Unfortunately, this line of reasoning doesn't work; a crown voided is *not* like a mascle or a rustre, because the voiding is not a part of the definition of a crown. Here's another precedent: "Anlon MacMatha. Badge. [Fieldless] An equal-armed Celtic cross vert pierced of a mullet. The "piercing" of the cross here is essentially an attempt to use a tinctureless (or rather, omni-tinctured) tertiary charge. Such have been disallowed for some time. "It is not possible to eclipse something `of the field' on a fieldless badge." (Da'ud ibn Auda, LoAR February 1991, p. 18) It is true that we have registered fieldless badges consisting of a charge which has been pierced, but in these cases the piercing was part of the definition of the charge (e.g., a mascle, a rustre) and can hardly be considered as being in the same category as a "cross pierced of an (omni-tinctured) mullet"." [LoAR 09/1996] Precedent from 2006 confirms that "an X voided", "an X fimbriated" and "on an X, an X" are all equivalent blazons. So this means that "a crown voided" is the same as "on a crown, a crown", where the tertiary crown would be effectively an omni-tinctured tertiary charge. [AmC]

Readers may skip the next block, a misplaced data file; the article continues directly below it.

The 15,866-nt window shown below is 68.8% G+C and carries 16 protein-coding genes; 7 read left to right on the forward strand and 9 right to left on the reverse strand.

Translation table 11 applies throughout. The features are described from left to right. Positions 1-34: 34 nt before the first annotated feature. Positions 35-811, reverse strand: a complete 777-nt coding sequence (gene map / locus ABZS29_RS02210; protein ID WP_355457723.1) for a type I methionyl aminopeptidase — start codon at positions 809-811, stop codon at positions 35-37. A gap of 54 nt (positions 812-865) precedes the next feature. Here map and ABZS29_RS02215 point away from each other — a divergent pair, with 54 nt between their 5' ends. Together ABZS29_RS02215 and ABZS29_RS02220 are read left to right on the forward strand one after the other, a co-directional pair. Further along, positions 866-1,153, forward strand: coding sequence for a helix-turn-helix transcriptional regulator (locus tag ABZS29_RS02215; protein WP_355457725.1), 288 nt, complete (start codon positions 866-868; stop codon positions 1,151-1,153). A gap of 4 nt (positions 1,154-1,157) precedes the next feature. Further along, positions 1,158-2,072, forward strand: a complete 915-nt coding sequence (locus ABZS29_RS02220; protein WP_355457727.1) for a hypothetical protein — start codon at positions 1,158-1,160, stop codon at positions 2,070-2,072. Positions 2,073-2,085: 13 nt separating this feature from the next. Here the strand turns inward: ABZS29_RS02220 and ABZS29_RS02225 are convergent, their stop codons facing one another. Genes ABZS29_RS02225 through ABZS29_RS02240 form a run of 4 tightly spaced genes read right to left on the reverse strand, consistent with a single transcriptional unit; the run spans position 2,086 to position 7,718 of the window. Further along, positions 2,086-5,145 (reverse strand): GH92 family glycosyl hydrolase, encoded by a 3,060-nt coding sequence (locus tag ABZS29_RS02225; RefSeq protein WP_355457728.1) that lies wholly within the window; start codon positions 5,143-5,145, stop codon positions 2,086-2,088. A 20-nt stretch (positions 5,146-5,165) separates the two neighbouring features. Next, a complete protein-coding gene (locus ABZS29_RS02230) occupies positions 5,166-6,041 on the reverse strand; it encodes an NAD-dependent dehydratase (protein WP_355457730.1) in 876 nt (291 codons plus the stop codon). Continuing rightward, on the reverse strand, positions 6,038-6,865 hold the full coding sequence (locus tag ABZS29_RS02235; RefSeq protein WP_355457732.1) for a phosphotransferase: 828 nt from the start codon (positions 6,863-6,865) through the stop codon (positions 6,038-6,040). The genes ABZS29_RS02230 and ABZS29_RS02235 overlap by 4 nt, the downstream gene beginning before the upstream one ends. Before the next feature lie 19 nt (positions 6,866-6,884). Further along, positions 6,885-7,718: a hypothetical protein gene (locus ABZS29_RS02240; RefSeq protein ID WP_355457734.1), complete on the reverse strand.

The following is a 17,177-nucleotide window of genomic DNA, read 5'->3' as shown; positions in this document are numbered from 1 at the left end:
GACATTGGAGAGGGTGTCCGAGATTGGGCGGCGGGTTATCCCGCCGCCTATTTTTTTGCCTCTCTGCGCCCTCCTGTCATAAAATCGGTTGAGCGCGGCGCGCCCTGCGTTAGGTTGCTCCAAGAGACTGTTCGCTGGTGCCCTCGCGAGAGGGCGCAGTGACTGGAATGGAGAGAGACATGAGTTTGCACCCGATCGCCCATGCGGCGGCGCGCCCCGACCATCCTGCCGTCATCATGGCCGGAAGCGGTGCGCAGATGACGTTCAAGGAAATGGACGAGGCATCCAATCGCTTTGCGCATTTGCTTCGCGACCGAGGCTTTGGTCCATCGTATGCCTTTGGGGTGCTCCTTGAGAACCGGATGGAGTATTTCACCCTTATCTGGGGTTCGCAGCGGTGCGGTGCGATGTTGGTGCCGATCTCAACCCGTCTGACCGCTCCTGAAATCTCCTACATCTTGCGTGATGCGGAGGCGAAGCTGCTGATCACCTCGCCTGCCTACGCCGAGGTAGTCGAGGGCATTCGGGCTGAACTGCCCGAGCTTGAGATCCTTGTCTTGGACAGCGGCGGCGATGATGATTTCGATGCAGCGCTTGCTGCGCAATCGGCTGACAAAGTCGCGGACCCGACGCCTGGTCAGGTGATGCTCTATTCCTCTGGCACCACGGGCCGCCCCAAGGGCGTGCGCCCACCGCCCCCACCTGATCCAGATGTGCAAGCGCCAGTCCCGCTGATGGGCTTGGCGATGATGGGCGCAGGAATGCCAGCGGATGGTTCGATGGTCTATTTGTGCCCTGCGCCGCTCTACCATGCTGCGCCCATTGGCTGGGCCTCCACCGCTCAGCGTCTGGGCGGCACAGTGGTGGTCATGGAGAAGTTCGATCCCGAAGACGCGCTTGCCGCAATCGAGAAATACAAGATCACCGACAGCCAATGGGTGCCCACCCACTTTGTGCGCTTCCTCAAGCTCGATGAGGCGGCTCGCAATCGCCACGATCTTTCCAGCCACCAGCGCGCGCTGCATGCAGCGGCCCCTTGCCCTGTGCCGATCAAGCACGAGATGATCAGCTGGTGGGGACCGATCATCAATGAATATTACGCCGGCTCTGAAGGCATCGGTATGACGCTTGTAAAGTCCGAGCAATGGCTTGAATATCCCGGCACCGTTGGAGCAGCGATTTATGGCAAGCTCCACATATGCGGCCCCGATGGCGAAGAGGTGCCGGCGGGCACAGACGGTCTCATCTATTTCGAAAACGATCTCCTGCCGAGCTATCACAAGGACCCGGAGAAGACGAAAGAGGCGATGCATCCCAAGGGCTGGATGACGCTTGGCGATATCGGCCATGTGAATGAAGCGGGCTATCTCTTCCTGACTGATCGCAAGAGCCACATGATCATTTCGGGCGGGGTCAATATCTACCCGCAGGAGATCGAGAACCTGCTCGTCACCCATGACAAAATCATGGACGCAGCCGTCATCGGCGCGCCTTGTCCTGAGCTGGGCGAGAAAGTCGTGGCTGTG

OK, I'm convinced. With all respect to Aryanhwy, my disagreement is withdrawn. Thank you for the clarifications. [TW]

"Searching the ordinary, we only find two cases of a crown voided registered to an individual. Therefore, we see no reason to overturn the precedent and allow voided crowns." [LoAR 05/1998] [AmC]